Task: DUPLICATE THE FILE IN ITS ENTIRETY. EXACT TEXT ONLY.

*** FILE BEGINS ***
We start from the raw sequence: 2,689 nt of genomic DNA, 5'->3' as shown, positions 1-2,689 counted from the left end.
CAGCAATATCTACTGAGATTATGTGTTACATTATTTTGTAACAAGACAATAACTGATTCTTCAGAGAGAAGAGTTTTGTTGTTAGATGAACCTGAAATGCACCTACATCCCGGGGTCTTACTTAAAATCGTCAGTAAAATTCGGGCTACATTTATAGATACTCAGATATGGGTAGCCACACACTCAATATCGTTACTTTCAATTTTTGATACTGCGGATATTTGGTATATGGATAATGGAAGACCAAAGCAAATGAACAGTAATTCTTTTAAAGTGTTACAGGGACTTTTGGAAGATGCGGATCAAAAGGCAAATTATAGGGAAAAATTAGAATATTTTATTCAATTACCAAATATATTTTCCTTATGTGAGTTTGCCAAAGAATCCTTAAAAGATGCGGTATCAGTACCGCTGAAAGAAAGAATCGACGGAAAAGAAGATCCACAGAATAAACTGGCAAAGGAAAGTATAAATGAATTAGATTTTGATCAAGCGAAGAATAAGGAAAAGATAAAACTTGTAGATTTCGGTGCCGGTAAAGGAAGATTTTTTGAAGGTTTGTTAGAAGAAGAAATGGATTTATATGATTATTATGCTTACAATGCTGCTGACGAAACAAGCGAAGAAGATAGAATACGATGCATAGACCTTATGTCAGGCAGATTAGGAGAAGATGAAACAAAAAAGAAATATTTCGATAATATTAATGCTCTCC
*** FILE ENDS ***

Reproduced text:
We start from the raw sequence: 2,689 nt of genomic DNA, 5'->3' as shown, positions 1-2,689 counted from the left end.
CAGCAATATCTACTGAGATTATGTGTTACATTATTTTGTAACAAGACAATAACTGATTCTTCAGAGAGAAGAGTTTTGTTGTTAGATGAACCTGAAATGCACCTACATCCCGGGGTCTTACTTAAAATCGTCAGTAAAATTCGGGCTACATTTATAGATACTCAGATATGGGTAGCCACACACTCAATATCGTTACTTTCAATTTTTGATACTGCGGATATTTGGTATATGGATAATGGAAGACCAAAGCAAATGAACAGTAATTCTTTTAAAGTGTTACAGGGACTTTTGGAAGATGCGGATCAAAAGGCAAATTATAGGGAAAAATTAGAATATTTTATTCAATTACCAAATATATTTTCCTTATGTGAGTTTGCCAAAGAATCCTTAAAAGATGCGGTATCAGTACCGCTGAAAGAAAGAATCGACGGAAAAGAAGATCCACAGAATAAACTGGCAAAGGAAAGTATAAATGAATTAGATTTTGATCAAGCGAAGAATAAGGAAAAGATAAAACTTGTAGATTTCGGTGCCGGTAAAGGAAGATTTTTTGAAGGTTTGTTAGAAGAAGAAATGGATTTATATGATTATTATGCTTACAATGCTGCTGACGAAACAAGCGAAGAAGATAGAATACGATGCATAGACCTTATGTCAGGCAGATTAGGAGAAGATGAAACAAAAAAGAAATATTTCGATAATATTAATGCTCTCC